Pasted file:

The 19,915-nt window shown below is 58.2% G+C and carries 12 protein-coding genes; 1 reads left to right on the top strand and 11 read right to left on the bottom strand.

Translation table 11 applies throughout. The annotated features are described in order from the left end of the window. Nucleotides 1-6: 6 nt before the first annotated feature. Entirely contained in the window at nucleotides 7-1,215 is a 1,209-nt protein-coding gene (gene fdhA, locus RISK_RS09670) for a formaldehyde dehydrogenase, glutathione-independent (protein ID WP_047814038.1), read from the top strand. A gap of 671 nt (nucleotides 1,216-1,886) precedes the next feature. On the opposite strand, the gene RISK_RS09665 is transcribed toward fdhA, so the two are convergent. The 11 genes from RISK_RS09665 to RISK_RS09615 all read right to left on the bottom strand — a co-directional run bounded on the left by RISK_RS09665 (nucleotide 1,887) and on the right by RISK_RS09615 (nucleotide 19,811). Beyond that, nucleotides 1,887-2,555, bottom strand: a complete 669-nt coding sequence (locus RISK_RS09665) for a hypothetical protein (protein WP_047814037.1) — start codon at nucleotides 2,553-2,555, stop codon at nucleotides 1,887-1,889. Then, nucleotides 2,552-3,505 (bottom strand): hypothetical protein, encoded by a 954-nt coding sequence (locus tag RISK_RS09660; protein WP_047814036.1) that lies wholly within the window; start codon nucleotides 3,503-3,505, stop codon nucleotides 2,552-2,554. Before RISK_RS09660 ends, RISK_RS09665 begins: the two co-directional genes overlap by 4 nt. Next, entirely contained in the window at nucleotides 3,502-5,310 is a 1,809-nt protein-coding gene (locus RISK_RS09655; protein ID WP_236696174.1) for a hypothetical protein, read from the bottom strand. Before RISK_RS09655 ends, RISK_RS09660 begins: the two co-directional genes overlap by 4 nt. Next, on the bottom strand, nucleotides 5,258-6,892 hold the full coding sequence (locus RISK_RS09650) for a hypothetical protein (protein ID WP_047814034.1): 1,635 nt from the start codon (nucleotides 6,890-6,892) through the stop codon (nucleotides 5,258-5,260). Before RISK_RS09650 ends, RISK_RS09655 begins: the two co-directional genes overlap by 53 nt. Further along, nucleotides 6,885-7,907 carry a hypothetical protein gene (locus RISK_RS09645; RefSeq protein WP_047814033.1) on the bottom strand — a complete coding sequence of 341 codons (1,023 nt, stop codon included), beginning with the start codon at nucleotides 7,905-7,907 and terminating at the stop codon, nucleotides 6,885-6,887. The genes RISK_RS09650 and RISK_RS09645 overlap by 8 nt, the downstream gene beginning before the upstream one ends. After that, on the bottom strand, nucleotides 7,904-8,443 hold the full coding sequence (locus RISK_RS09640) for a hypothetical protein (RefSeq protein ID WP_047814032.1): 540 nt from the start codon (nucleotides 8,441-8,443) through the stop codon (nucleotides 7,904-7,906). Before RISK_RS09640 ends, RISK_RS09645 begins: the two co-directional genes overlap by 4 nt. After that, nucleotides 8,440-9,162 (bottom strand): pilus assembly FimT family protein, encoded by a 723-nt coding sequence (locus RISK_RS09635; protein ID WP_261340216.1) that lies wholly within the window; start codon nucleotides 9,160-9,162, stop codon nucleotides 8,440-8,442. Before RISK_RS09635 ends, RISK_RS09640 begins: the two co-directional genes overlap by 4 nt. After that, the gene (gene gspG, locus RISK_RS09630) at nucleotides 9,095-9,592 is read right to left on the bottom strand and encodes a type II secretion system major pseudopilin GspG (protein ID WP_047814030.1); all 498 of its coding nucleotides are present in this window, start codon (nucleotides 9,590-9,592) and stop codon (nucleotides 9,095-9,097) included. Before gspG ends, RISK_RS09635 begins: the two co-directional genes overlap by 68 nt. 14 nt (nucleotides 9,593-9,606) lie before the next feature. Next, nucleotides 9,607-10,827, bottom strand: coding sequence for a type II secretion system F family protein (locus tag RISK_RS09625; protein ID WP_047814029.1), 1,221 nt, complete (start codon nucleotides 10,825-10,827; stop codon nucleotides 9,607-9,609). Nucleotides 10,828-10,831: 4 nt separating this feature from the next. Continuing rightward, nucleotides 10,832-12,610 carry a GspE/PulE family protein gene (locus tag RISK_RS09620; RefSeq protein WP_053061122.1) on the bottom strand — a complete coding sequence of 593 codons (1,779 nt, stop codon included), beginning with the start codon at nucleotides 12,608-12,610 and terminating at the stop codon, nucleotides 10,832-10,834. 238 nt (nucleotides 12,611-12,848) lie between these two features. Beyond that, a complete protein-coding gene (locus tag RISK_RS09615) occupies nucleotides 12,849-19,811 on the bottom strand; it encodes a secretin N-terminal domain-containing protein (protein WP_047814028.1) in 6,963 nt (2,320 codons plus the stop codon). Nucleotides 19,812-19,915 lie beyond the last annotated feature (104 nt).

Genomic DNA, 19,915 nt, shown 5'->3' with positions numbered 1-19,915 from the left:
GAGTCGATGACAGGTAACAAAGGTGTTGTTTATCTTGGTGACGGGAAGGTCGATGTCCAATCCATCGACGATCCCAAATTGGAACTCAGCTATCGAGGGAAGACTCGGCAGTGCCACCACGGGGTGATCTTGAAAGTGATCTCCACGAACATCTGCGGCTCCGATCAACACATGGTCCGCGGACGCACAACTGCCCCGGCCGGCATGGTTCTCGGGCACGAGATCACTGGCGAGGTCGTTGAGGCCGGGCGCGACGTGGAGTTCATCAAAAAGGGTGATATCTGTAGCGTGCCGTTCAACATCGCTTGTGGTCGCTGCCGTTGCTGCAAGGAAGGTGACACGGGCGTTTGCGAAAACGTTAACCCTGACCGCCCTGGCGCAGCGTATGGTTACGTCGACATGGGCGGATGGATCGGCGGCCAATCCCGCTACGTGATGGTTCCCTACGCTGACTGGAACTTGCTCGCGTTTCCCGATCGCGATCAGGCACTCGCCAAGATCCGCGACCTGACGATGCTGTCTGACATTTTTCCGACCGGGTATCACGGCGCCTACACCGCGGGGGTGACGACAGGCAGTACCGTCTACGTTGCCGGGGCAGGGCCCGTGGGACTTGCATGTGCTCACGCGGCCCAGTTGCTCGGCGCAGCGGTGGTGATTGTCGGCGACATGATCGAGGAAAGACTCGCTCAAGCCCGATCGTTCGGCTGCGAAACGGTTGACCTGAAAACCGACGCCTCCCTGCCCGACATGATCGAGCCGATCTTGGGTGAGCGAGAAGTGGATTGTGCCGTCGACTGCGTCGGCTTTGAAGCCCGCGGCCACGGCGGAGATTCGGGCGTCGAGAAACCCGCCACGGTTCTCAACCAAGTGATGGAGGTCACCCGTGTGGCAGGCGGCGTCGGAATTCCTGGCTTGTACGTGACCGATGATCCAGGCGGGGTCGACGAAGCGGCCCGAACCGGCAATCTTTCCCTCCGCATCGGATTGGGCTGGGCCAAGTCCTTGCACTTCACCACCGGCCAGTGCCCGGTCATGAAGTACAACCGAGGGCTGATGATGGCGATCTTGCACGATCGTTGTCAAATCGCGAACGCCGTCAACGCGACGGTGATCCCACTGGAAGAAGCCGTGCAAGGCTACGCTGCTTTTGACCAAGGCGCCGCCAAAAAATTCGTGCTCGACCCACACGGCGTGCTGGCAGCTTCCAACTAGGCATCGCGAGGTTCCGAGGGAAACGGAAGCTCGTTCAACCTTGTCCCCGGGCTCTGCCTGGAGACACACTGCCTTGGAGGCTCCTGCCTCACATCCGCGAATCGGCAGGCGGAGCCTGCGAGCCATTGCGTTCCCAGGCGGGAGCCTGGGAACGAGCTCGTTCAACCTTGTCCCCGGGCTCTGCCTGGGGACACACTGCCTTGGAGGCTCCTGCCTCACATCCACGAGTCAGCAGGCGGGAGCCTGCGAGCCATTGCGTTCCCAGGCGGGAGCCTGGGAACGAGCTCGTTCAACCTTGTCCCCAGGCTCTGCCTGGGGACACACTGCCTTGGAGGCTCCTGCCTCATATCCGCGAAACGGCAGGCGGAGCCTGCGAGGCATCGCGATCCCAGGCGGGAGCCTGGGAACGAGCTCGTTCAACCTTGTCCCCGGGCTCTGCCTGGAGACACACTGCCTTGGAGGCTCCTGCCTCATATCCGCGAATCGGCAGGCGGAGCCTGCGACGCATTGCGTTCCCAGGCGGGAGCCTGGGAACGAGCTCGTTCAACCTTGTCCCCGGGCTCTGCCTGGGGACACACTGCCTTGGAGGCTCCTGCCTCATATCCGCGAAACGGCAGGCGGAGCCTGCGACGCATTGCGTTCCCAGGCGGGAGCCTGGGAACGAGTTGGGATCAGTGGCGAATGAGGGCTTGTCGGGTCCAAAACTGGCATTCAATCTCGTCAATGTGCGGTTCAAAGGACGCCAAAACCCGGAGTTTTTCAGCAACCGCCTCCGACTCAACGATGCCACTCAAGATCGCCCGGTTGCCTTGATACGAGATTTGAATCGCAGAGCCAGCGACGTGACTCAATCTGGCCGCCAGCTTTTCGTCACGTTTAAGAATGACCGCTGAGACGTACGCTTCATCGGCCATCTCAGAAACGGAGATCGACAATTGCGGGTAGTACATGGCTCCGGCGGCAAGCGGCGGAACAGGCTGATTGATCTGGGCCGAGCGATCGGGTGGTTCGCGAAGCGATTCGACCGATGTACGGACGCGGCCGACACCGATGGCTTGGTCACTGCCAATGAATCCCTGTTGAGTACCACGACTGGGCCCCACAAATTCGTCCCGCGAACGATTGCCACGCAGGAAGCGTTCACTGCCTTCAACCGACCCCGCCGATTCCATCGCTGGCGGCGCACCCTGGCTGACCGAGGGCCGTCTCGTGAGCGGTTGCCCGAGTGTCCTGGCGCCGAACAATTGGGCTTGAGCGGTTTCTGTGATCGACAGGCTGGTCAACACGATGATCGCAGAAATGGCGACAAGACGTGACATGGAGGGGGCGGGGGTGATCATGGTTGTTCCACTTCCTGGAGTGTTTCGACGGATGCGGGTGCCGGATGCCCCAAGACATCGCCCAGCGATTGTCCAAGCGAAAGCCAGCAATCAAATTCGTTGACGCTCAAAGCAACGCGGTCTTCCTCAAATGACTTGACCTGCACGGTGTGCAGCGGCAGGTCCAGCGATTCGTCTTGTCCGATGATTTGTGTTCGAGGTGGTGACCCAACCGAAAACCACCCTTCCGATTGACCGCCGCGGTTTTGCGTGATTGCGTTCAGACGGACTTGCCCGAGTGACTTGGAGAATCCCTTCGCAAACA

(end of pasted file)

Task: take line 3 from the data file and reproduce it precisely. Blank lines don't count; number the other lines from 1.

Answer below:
Genomic DNA, 19,915 nt, shown 5'->3' with positions numbered 1-19,915 from the left: